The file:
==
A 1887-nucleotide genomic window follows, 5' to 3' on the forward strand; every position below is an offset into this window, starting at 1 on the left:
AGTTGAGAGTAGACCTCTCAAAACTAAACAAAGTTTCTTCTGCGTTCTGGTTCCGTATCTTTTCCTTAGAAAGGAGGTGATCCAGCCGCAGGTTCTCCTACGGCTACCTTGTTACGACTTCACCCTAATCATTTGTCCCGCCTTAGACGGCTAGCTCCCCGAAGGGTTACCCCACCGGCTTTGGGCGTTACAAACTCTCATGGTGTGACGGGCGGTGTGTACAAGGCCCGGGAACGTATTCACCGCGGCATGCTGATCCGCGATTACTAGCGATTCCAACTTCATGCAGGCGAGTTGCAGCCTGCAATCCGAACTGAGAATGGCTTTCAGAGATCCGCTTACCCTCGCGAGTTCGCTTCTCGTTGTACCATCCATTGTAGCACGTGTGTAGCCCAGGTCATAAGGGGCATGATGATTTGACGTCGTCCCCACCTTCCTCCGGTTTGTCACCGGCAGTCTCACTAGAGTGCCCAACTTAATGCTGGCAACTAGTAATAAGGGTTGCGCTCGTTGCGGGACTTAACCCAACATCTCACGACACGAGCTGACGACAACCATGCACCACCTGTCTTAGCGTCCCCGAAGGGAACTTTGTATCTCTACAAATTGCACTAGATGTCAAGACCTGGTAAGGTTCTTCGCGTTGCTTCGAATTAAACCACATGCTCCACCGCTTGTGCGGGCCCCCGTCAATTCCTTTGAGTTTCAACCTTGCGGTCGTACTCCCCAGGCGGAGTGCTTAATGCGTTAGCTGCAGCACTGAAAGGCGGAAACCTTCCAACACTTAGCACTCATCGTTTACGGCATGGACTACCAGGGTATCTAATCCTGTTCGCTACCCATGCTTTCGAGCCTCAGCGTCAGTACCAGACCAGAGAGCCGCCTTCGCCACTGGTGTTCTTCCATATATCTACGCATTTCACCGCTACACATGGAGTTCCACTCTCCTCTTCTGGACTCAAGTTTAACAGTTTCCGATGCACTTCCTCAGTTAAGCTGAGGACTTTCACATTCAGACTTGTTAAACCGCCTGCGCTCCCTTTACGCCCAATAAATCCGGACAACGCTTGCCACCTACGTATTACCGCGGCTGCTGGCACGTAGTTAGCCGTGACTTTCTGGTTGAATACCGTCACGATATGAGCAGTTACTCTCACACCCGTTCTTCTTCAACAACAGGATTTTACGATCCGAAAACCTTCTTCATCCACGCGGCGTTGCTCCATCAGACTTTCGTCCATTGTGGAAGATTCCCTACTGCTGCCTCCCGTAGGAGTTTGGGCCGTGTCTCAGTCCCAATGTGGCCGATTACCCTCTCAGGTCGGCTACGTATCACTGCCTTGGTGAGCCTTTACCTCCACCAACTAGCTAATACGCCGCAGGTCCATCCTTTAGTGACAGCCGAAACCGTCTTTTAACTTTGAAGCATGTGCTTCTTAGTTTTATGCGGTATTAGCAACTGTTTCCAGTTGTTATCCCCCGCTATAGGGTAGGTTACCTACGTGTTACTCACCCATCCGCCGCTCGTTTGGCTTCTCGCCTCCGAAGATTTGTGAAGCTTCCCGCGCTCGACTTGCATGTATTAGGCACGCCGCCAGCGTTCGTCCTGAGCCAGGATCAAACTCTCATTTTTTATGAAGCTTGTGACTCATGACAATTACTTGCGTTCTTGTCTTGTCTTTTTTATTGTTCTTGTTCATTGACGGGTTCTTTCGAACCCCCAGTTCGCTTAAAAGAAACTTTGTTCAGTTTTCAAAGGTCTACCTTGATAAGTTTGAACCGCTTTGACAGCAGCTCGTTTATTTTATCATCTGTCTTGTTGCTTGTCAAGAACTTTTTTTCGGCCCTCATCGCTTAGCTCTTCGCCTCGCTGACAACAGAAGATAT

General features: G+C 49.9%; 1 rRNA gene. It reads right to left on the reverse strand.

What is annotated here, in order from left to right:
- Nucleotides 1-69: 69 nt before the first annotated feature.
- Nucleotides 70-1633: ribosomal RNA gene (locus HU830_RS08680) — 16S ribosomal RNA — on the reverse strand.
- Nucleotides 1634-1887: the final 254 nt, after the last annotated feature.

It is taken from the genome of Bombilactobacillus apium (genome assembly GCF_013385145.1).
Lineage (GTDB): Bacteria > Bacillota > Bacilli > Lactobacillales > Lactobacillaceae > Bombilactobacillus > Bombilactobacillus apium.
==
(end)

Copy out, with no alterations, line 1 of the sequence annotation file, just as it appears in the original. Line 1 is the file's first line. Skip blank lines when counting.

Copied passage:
A 1887-nucleotide genomic window follows, 5' to 3' on the forward strand; every position below is an offset into this window, starting at 1 on the left: